Regional Monitoring Groups Looking for “Hot Spots” to “Tamp Down”
Each region of the state has a panel of community members and state officials tasked with monitoring the spread of the coronavirus in their region. They follow key metrics and are looking for “hot spots” or places where mini-outbreaks are occuring. The hope is to catch and “tamp down” these hot spots before they become widespread. should your business become connected to a “hot spot” either directly or through and employee, customer, supplier or the like, it will be important for you to have your reopening plan up to date and fully implemented. If you have not yet certified your reopening plan with the state you should do so ASAP
Remember, even if you have been open as “essential” all through the pandemic you still must have a reopening plan and certify with the the state.
A New, More Detailed (if difficult to navigate) Health Metrics Website Shows the Trends in Each Region
The trends look great – let’s hope they stay that way.
U.S. Labor Market Unexpectedly Improves
The U.S. economy unexpectedly added jobs in May after suffering record losses in the prior month, offering the clearest signal yet that the downturn triggered by the COVID-19 pandemic was probably over, though the road to recovery could be long.
The Labor Department’s closely watched employment report on Friday also showed the jobless rate falling to 13.3% last month from 14.7% in April, a post World War Two high. But the improvement was unequal, with the unemployment rate for whites posting a record decline, but rising for blacks and Asians.
New York City Reopening: Phase One & Two Guidelines
The Governor’s office has released guidelines and business safety templates for NYC industries that will be allowed to begin reopening in phase one and phase two. The New York City region is on track to begin phase one of reopening on June 8th. Phase two is projected to begin two weeks after the start of phase one. The New York City region includes the Bronx, Kings, New York, Richmond, and Queens counties.
Phase one industries include Construction, Agriculture, Forestry, Fishing and Hunting, Retail (Limited to curbside or in-store pickup or drop off), Manufacturing, and Wholesale Trade. Guidance for these industries can be found here.
Phase two industries include offices, real estate, essential and in-store retail, vehicle sales and rentals, retail rental, repair and cleaning, hair salons and barbershops, commercial building management, and outdoor and take-out/delivery food services.
EPA, White House Speed Up Permitting Processes
Infrastructure projects will play a big role in getting Americans back to work and accelerating our recovery. The administration took two actions this week that will speed up the permitting process and help get these projects underway, consistent with the NAM’s advocacy. First, the EPA issued a rule that will protect the nation’s waterways while also ensuring that vital energy infrastructure projects aren’t blocked for political reasons. Then, yesterday, President Trump issued an infrastructure executive order that will prioritize infrastructure projects and help manufacturers invest in our communities while protecting the environment.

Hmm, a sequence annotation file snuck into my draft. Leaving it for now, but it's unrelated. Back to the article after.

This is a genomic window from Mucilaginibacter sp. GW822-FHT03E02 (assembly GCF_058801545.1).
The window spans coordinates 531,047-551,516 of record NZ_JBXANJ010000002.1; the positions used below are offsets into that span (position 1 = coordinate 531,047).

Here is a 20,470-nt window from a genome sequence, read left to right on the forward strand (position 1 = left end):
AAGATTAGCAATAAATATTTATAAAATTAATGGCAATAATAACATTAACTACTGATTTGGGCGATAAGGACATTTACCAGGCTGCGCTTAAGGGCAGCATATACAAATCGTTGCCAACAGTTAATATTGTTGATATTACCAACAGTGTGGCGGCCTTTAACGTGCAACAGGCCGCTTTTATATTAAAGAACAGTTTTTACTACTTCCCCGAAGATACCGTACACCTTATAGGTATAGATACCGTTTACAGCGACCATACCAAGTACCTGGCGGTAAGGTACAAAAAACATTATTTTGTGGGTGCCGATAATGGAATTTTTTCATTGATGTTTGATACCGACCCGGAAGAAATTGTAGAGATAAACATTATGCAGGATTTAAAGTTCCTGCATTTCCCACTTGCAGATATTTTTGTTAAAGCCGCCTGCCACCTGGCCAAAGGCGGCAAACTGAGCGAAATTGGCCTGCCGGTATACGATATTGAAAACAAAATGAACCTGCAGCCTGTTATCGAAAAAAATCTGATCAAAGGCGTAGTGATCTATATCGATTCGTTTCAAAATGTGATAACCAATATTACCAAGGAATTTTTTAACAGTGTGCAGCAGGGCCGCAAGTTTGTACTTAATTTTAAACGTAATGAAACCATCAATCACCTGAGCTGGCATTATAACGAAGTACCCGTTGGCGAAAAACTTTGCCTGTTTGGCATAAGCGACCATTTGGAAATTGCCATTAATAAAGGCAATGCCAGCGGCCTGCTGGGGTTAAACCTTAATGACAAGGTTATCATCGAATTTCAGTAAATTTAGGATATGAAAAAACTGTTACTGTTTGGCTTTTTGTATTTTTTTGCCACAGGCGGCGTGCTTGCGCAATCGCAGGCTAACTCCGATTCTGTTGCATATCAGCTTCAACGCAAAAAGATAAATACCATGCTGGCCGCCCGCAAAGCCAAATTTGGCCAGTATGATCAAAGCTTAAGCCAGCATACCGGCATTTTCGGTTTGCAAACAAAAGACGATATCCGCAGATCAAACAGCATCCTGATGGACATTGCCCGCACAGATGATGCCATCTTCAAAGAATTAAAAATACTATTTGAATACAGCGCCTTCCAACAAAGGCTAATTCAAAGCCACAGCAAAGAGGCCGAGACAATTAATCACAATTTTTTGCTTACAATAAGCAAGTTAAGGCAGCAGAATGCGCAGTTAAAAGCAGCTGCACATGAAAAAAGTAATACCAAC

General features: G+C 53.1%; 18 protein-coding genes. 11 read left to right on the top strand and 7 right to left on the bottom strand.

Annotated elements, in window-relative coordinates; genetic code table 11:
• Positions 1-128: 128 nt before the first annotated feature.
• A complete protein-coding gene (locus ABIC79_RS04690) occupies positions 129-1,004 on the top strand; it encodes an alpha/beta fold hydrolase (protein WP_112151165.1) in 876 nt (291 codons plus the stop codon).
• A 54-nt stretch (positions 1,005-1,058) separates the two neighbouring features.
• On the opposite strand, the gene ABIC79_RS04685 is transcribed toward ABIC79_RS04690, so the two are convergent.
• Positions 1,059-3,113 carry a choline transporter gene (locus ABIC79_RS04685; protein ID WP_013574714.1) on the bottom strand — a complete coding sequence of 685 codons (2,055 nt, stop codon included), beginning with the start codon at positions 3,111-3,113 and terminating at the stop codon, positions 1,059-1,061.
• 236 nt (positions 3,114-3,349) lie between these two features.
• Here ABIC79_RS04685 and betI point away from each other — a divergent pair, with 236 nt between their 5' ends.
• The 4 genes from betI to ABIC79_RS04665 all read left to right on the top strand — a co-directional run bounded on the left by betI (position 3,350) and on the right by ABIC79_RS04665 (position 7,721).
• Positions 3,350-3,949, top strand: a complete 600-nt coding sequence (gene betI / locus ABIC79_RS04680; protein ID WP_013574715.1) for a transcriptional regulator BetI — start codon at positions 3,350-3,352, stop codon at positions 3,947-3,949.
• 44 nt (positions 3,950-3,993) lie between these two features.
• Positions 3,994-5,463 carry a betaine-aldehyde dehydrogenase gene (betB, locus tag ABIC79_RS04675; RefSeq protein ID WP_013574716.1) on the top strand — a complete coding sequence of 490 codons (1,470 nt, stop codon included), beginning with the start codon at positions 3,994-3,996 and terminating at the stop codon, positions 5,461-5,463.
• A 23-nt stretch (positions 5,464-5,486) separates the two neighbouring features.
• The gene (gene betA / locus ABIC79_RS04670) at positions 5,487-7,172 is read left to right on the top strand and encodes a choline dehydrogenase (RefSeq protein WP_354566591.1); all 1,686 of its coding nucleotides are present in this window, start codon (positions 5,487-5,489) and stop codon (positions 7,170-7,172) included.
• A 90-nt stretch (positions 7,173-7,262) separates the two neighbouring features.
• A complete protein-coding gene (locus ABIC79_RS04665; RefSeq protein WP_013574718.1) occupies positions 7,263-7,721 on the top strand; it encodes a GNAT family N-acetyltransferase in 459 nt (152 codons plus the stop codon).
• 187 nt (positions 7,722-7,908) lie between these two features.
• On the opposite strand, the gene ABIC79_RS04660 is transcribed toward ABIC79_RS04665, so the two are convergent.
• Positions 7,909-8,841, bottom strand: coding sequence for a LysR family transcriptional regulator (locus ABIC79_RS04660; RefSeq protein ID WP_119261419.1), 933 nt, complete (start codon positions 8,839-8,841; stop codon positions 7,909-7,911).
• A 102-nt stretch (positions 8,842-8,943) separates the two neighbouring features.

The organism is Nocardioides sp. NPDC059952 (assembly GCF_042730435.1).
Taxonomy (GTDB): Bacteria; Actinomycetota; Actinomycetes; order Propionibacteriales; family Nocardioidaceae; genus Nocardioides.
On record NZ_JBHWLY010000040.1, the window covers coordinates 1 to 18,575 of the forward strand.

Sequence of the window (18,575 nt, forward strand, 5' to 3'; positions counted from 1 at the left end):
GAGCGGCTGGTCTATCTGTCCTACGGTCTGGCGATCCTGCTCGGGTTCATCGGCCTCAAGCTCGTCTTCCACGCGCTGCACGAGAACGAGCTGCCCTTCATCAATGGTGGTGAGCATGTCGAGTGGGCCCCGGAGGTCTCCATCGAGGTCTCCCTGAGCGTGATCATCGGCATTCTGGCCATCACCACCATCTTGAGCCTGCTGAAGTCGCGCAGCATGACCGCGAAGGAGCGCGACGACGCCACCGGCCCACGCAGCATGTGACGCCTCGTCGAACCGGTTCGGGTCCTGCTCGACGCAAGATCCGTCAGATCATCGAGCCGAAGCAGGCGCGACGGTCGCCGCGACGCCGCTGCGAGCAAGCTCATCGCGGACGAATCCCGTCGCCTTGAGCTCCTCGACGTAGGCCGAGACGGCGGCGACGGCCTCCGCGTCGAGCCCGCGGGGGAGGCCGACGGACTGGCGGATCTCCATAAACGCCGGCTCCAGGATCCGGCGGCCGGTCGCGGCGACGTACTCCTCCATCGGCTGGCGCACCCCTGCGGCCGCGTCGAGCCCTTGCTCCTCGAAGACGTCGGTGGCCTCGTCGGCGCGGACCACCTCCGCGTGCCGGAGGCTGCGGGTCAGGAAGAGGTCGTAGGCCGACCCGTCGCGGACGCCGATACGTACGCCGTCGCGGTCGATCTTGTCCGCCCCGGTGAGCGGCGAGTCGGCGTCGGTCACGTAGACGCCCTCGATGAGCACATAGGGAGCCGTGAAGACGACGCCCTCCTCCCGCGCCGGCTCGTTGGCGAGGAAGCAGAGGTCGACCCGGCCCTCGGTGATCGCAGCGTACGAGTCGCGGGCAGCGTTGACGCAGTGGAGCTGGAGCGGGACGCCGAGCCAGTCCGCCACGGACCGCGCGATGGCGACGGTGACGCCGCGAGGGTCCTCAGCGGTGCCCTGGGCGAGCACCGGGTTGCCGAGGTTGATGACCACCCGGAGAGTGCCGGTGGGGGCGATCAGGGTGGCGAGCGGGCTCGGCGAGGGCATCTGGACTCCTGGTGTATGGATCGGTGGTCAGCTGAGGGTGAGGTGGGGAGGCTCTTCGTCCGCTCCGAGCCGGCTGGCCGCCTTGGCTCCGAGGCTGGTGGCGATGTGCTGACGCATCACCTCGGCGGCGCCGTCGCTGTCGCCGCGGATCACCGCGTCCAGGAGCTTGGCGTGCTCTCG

COVID-19 & Workers’ Compensation Q&A Now Available from State Workers Comp Board
The Board has published a COVID-19 & Workers’ Compensation Q&A document to answer questions about workers’ compensation benefits to employees who get COVID-19 while on the job. This Q&A is available on the Board’s website and its content is outlined below.
FOR EMPLOYEES: If you believe you became ill with COVID-19 due to your work, you should tell your employer as soon as possible, file an Employee Claim (Form C-3) with the Board, and see a doctor to obtain a diagnosis. For more details, please see the How Do I File a Claim? section below.
FOR EMPLOYERS: If a worker reports that they are sick due to a workplace exposure, you must contact your workers’ compensation insurance carrier immediately. The insurance carrier then has 18 days to act on the claim and must begin paying benefits within this time frame if the claim is accepted. Please share this information with your employees.
What Will Manufacturing’s New Normal Be After COVID-19?
History teaches us that short-term measures taken in response to global crises lead to changes that last for decades. What most of us consider normal has already fundamentally shifted. Manufacturers who understand and act on this new normal will have ample opportunities for growth.
Webinar: Dealing with Supply Chain Disruption – Strategies to help your firm manage risk and maintain operational flexibility in your supply chain.
Wednesday, June 10th, 2020 1:00 pm – 2:30 pm
The Council of Industry will host a webinar on Wednesday, June 10th Featuring Clarkson University’s Dr. Dennis Yu, Associate Professor of Operations & Information Systems and Associate Dean of Graduate Programs & Research, And John Mead, VP at Totalogistix.
We will discuss strategies to help your firm manage risk and maintain operational flexibility in your supply chain.
Dr. Yu will provide an overview including:
– Definition of supply chain risks
– How to assess supply chain vulnerability
– Key strategies such as mitigation strategies and contingency planning to build a resilient supply chain.
John Mead will provide some real world examples of how his clients have dealt with critical these challenges and implemented these strategies. He will discuss Risk Mitigation by illustrating the qualities of a low risk model and a high risk model as it relates to:
Providing case studies and examples for each.